In a grid tied system, there are 2 locations we need to put in over current protection, on the DC side by the solar panels, and on the AC side in the Main breaker box.
The combiner box I chose for this system is a disconnecting combiner box. It allows you to turn off the power coming out of the panels right by the panels, in compliance with NEC 2014 Rapid Shutdown requirement.
Each string of panels gets its own fuse. The datasheet of the panel usually tells you what size fuses to use, for grid tied panels under 300 watts, it’s usually 15A. To calculate it, you take the solar panel’s Short Circuit Current, and multiply it by 1.56.
The combiner box wires the strings into parallel, and gives you a place to transition the wire into conduit. It’s also a good place to put a lightning arrestor.
The AC output of the inverter goes into a dual pole breaker in your home’s Main breaker box. To calculate the size breaker to get, you take the watts of the inverter.
#Step 6: Put it all together
Now let’s look at a schematic to see how this all schematic that shows how this all fits together.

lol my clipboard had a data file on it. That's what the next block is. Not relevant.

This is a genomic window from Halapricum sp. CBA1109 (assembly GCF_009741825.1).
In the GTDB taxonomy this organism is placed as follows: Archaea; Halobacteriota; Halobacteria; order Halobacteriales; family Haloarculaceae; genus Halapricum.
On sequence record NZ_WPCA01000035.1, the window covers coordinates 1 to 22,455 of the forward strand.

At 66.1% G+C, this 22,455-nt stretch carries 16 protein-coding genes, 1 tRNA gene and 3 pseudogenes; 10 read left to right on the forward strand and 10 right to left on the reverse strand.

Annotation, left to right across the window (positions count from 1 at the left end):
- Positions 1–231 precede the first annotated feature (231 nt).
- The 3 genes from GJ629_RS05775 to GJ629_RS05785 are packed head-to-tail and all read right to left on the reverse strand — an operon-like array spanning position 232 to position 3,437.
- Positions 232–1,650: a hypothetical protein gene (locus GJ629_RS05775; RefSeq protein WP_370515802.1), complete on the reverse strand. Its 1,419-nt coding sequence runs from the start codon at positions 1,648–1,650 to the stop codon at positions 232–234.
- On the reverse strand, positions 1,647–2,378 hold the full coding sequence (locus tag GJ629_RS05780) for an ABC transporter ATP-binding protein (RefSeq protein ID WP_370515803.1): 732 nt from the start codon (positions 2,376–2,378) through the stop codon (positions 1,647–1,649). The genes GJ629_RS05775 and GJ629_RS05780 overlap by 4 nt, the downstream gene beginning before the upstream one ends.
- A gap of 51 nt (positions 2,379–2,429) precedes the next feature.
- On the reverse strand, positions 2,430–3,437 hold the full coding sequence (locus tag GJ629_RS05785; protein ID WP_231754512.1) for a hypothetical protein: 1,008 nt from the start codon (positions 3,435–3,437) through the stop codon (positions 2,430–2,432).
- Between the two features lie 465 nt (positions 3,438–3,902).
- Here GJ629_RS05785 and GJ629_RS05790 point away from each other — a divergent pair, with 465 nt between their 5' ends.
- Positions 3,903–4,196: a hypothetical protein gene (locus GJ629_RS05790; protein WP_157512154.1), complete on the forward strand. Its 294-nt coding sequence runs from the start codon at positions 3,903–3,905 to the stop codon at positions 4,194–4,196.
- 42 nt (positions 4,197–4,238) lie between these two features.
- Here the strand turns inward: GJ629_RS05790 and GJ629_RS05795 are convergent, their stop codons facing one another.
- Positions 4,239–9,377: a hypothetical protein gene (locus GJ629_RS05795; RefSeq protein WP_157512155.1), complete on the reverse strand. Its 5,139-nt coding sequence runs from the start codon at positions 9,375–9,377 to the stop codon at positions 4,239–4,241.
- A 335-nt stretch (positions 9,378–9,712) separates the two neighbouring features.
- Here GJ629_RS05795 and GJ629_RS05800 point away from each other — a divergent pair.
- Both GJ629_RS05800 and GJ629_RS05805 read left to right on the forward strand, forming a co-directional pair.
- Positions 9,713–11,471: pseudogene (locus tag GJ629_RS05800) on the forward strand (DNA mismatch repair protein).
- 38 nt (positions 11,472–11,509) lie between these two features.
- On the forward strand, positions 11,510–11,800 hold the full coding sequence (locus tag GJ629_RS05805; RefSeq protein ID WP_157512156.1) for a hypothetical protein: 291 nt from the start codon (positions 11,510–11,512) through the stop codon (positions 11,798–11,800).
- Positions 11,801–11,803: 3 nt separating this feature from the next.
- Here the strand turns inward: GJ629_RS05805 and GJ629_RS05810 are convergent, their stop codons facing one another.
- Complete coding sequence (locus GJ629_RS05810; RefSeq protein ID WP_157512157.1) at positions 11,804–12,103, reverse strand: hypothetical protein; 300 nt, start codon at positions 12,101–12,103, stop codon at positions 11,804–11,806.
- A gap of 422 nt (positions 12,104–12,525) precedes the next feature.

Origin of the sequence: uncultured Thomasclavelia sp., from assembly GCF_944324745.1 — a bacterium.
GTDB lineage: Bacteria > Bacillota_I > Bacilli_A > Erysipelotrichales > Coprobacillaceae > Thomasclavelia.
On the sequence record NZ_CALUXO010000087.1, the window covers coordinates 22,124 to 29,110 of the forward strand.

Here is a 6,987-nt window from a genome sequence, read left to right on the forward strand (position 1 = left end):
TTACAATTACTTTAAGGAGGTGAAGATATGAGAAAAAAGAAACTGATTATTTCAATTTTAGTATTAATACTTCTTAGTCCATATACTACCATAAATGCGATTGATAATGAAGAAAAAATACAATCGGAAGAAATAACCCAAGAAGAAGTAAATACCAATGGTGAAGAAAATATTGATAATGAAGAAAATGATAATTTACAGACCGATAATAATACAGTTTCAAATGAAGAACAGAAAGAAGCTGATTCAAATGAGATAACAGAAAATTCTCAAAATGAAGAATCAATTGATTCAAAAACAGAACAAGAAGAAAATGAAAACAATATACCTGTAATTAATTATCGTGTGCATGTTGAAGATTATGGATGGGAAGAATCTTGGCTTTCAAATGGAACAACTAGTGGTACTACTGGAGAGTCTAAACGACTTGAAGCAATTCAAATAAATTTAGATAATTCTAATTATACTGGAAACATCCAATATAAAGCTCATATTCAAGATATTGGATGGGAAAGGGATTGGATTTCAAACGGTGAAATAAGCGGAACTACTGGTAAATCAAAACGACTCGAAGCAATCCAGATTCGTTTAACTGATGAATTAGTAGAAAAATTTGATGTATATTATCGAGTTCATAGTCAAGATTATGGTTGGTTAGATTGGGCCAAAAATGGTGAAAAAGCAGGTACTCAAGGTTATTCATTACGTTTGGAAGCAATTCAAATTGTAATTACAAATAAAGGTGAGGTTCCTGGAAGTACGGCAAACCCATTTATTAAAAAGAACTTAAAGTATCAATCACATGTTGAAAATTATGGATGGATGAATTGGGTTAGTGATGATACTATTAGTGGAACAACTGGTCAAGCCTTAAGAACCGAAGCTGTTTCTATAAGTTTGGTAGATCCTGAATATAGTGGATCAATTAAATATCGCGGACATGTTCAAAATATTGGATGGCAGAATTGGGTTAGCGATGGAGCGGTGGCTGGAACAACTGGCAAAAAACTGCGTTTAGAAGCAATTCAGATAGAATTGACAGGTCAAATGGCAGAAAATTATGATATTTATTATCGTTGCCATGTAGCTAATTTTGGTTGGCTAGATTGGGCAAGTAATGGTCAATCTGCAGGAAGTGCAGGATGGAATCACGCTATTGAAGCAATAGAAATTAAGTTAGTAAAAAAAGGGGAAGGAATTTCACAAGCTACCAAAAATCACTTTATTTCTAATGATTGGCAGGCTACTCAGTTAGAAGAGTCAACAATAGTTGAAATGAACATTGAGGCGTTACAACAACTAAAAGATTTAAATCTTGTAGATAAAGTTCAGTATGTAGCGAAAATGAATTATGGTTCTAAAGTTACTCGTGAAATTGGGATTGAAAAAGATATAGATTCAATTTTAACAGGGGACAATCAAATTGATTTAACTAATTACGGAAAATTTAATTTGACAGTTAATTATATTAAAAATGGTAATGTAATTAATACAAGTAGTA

We have 4 parallel strings of 8 panels in series, going to a combiner box with a 15A fuse for each string. The combined strings are sent in conduit to the string inverter.
The AC output of the inverter may be required by your electric company to go to a lockable AC disconnect by your meter, so that the linemen can turn off your system if needed. it then goes into a 40A breaker in your main breaker box, to your house.
Then any excess power goes out to your bidirectional meter, which will be spinning backwards or forwards, depending on if you are selling or buying power. From there, it goes out to the grid.